Photo by Audrey Browning

Feels: It Doesn’t Matter That Black Lives Matter Makes You Uncomfortable


By Larisa Manescu

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A little over two weeks have passed since the Rally Against Police Brutality by Black Lives Matter Austin that resulted in police equipped with riot gear arresting six protestors. Enough time for reflection after seeing the subsequent media coverage and social media response, as well as talking with friends and strangers about what happened.

My biggest takeaway? The BLM movement is misunderstood.

I went to the rally as a media bystander, with intentions to record the event on Snapchat for burnt x. But when “White Silence = Violence,” I can’t pretend to be objective. As one of my professors taught me in my first journalism class at UT-Austin, objectivity usually means maintaining the status quo and maintaining the status quo puts you on the wrong side of history. I don’t think the BLM movement is controversial. And so I chanted along.

But many do consider the movement contentious. They dwell on the name, dismissing it without taking the time to understand the meaning behind it.

The terminology of “Black Lives Matter” serves a distinct purpose:

It addresses the problematic existence of an oppressive system that disproportionately devalues black lives.

The activist movement was created after the July 2013 acquittal of George Zimmerman in the shooting death of unarmed black teenager Trayvon Martin. Two years later, the list of black lives taken by law enforcement that faces no consequences grows longer.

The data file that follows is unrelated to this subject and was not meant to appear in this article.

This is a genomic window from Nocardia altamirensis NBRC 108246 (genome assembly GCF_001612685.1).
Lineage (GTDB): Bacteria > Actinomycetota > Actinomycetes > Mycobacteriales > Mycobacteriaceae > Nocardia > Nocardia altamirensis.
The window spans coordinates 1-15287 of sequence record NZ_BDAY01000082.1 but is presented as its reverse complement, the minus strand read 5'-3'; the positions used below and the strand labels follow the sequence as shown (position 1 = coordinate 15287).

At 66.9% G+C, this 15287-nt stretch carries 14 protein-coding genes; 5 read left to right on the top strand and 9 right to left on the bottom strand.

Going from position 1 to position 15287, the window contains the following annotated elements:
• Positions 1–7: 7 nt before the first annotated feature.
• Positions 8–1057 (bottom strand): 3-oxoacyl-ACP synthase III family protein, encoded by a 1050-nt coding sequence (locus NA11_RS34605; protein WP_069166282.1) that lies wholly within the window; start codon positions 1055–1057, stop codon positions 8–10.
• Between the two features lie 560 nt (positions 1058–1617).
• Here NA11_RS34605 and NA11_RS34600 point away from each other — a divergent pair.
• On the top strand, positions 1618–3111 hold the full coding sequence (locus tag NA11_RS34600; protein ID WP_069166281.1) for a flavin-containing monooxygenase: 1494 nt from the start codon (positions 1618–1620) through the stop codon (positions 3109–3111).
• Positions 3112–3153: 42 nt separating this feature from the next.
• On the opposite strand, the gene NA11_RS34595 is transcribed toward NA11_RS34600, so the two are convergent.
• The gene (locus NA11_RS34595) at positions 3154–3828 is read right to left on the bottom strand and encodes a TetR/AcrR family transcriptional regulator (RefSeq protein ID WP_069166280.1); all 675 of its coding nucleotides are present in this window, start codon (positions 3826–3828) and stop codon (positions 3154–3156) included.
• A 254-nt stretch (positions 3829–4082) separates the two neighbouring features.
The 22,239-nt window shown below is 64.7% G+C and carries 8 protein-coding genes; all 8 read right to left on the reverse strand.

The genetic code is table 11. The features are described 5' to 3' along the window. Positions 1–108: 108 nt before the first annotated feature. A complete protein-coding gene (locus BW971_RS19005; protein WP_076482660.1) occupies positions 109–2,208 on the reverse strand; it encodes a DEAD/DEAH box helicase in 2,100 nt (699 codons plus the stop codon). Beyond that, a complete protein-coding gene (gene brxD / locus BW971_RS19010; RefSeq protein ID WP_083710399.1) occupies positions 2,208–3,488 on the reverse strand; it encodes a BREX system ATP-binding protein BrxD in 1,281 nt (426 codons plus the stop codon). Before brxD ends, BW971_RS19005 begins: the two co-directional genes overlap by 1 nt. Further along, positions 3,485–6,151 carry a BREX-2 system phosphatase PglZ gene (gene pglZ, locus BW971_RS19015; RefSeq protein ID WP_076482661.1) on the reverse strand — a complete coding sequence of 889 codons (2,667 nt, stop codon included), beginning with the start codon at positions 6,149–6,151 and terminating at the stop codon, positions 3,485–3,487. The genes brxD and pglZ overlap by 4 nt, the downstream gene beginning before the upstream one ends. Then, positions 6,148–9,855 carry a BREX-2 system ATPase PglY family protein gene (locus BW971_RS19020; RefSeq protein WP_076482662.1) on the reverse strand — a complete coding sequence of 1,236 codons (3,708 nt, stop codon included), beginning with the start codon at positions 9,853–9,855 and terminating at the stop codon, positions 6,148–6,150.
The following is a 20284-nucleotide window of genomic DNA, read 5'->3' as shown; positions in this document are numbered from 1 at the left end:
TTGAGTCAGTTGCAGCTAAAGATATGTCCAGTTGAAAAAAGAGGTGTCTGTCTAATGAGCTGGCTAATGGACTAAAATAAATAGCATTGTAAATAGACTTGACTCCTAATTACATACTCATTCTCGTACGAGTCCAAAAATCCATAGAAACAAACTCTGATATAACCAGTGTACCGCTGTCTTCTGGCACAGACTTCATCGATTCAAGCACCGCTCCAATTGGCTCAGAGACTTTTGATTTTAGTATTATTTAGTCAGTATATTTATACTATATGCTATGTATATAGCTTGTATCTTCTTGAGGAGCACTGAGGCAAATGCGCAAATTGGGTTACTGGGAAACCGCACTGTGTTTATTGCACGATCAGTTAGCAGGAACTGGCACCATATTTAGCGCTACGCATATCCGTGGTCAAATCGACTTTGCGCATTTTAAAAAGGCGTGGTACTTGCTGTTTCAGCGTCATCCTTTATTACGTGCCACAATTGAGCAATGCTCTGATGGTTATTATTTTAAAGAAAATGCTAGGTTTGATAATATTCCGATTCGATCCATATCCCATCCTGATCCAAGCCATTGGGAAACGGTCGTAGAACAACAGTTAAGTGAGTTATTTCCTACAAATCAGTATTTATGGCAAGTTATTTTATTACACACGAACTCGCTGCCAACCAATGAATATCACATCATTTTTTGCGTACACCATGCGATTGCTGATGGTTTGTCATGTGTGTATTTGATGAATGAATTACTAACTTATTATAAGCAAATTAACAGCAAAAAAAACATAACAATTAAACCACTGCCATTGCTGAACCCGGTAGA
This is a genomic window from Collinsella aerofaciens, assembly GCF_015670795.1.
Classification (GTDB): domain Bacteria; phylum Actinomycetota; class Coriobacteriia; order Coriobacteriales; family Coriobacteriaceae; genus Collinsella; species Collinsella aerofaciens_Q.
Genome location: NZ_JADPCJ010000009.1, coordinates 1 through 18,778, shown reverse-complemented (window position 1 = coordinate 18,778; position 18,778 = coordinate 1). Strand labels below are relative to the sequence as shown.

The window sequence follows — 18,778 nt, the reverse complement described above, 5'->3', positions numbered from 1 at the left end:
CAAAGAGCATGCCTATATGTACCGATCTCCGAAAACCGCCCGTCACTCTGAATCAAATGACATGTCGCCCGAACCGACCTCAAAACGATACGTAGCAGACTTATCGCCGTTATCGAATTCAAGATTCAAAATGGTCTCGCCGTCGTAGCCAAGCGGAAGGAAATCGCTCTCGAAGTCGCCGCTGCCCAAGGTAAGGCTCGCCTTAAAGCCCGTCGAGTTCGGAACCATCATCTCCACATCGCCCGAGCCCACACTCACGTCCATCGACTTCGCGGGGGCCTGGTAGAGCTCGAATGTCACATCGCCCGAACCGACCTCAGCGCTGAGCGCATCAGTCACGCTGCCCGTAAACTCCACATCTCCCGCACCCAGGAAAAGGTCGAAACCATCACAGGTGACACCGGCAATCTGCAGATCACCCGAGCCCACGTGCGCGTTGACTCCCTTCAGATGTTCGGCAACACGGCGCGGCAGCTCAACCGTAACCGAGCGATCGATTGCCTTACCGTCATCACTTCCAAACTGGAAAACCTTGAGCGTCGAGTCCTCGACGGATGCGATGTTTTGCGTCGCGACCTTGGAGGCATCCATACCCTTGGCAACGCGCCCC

Unfortunately, the tense relationship between police officers and black communities isn’t the only area of concern. From prisons to schools, BLM speaks out on the various aspects in American society where institutional racism lingers.

In contrast, what purpose does “All Lives Matter” serve, other than undermining “Black Lives Matter”? It goes without saying that all lives matter. But until all lives are treated like they matter – on the streets, within the judicial system, in our schools – we must focus on those lives that are being threatened.

As we started our march, we encountered a group of people that showed up to wave “Jesus Matters” signs at us. Why? Do these people feel threatened? Do they think of BLM as a violent movement? What are you really saying when you show up to a “Black Lives Matter” event to say “Jesus Matters”? Instead of listening to the voice of BLM, mantras are being formed to compete for the spotlight. Not only is it counterproductive, it’s offensive.

Just as men are welcome to participate in feminist discussion, people of all races are encouraged to get involved with BLM. Police brutality isn’t a “black issue” just as rape isn’t a “women’s issue” – we should all be concerned.

Here’s a comic that illustrates the ridiculousness of countering with “All Lives Matter.”

comic